apo-, ap-, aph- (Greek: from, away from, asunder, separate, separation from, derived from) . . .

-thonus – perhaps, a variant of “tonus”?
Or for a close spelling . . .

Aphthonius of Antioch, known for his textbook on rhetoric . . .

http://en.wikipedia.org/wiki/Aphthonius_of_Antioch

. . . which Martianus Capella (De nuptiis Philologiae et Mercurii), for example, in his personification of this liberal art associated with the sword . . . For “Climarchus,” I wonder if it might be related to “Climacus” denoting (1) three musical notes in descending scale; (2) climax, ladder; or (3) Saint John Climacus (aka John of the Ladder, John Scholasticus, and John Sinaites)—the 7th Century Christian monk from the Monastery of Mount Sinai, later St. Catherine’s, who wrote the book, “Scala Paradisi” (or “The Ladder of Divine Ascent”) . . .
The Ladder describes how to raise one's soul and body to God through the acquisition of ascetic virtues. Climacus uses the analogy of Jacob's Ladder as the framework for his spiritual teaching. Each chapter is referred to as a "step", and deals with a separate spiritual subject. There are thirty Steps of the ladder, which correspond to the age of Jesus at his baptism and the beginning of his earthly ministry. Within the general framework of a 'ladder', Climacus' book falls into three sections. The first seven Steps concern general virtues necessary for the ascetic life, while the next nineteen (Steps 8–26) give instruction on overcoming vices and building their corresponding virtues. The final four Steps concern the higher virtues toward which the ascetic life aims. The final rung of the ladder—beyond prayer (προσευχή), stillness (ἡσυχία), and even dispassion (ἀπαθεία)—is love (ἀγάπη) [my emphasis]. . .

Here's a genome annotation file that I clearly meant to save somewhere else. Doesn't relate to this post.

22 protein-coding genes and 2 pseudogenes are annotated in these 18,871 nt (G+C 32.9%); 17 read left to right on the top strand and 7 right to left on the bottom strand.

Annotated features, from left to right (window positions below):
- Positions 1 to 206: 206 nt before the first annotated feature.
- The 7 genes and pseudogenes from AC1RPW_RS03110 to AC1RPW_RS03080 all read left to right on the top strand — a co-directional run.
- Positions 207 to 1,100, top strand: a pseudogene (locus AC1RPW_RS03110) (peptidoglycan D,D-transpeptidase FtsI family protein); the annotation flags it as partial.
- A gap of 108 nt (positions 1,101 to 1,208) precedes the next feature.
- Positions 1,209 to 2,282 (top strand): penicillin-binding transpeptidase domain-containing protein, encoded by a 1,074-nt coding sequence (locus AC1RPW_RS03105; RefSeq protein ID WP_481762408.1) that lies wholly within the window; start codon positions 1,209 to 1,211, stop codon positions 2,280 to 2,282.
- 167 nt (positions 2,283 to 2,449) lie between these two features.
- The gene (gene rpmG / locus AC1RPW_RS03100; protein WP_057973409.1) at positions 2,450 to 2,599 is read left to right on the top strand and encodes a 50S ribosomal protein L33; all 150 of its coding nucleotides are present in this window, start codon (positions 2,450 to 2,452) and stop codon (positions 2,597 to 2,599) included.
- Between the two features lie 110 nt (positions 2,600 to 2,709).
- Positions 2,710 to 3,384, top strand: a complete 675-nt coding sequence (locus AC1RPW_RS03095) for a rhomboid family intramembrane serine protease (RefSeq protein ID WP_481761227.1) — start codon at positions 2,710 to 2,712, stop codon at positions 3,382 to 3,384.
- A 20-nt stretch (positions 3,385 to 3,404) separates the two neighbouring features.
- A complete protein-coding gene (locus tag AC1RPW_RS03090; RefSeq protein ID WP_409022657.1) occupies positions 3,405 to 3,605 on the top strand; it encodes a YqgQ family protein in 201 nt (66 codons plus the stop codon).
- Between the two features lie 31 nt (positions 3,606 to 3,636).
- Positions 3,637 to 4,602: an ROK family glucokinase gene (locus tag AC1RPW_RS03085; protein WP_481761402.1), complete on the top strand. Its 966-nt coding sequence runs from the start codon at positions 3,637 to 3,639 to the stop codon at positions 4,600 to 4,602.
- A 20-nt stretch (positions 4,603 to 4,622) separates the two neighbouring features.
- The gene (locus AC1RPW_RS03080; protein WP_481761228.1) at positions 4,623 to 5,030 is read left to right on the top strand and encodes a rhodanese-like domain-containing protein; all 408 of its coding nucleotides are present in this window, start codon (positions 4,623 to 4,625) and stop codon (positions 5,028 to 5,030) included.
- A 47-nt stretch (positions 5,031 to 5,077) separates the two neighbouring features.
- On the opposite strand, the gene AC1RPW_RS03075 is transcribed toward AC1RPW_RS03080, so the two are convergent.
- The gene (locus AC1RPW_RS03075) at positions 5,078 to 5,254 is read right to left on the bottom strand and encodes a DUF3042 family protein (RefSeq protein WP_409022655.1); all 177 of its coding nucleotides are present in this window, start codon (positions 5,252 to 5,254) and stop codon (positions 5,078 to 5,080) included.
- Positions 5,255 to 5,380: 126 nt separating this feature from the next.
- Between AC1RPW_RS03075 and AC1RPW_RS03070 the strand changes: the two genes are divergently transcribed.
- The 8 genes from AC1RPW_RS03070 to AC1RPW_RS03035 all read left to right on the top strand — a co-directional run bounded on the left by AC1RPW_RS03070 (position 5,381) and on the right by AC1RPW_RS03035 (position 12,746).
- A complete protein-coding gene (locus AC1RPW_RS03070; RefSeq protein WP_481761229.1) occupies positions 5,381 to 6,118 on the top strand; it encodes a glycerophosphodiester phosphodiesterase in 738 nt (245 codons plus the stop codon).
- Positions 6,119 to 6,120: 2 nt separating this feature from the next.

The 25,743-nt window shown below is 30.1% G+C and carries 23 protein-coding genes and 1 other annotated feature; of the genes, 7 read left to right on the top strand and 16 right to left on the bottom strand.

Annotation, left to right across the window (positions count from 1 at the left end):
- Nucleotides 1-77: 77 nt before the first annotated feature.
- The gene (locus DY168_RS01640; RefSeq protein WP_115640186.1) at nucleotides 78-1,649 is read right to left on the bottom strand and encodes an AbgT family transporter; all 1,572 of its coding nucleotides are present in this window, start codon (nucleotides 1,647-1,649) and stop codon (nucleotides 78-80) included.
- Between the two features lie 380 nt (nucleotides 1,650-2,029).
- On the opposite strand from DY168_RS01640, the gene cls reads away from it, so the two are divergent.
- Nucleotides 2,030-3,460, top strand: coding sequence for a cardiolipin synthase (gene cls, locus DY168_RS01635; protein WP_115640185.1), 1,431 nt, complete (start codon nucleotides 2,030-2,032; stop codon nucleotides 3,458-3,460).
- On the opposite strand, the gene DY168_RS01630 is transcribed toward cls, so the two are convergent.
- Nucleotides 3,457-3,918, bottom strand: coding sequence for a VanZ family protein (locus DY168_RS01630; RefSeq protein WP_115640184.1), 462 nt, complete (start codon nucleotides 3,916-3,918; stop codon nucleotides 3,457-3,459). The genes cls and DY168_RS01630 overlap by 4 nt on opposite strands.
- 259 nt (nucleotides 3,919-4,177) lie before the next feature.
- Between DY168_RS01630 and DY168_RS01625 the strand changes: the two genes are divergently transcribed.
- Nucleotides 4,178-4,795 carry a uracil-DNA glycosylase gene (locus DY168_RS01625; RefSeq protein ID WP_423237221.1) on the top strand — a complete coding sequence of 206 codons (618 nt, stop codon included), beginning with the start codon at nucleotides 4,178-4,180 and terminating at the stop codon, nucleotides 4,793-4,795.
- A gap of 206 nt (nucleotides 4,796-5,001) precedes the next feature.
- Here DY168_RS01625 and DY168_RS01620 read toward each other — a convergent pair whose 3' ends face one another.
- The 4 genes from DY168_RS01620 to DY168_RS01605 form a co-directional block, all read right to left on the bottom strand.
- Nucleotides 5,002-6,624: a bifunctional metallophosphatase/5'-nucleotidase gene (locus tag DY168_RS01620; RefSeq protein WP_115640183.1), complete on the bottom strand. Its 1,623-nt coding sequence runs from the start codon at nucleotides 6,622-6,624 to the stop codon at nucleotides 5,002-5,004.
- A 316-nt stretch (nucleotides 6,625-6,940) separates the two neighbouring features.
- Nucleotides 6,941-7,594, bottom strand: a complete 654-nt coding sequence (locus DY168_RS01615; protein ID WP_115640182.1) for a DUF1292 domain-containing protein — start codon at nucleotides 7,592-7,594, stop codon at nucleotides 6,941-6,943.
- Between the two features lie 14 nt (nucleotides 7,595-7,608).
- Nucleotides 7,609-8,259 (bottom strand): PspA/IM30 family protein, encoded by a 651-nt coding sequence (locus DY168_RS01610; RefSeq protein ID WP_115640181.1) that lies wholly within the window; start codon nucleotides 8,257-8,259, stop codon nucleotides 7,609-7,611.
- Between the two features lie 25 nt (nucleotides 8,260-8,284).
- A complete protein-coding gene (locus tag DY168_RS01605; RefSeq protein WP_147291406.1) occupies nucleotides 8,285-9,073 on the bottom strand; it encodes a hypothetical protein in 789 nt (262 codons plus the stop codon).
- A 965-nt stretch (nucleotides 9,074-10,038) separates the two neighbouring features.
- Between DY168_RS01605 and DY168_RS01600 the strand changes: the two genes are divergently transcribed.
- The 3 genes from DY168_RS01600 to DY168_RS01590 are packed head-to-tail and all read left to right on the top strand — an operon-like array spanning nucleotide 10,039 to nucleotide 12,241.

An icon known by the same title, Ladder of Divine Ascent, depicts a ladder extending from earth to heaven (cf. Genesis 28:12) Several monks are depicted climbing a ladder; at the top is Jesus, prepared to receive them into Heaven. Also shown are angels helping the climbers, and demons attempting to shoot with arrows or drag down the climbers, no matter how high up the ladder they may be. Most versions of the icon show at least one person falling. Often, in the lower right corner St. John Climacus himself is shown, gesturing towards the ladder, with rows of monastics behind him.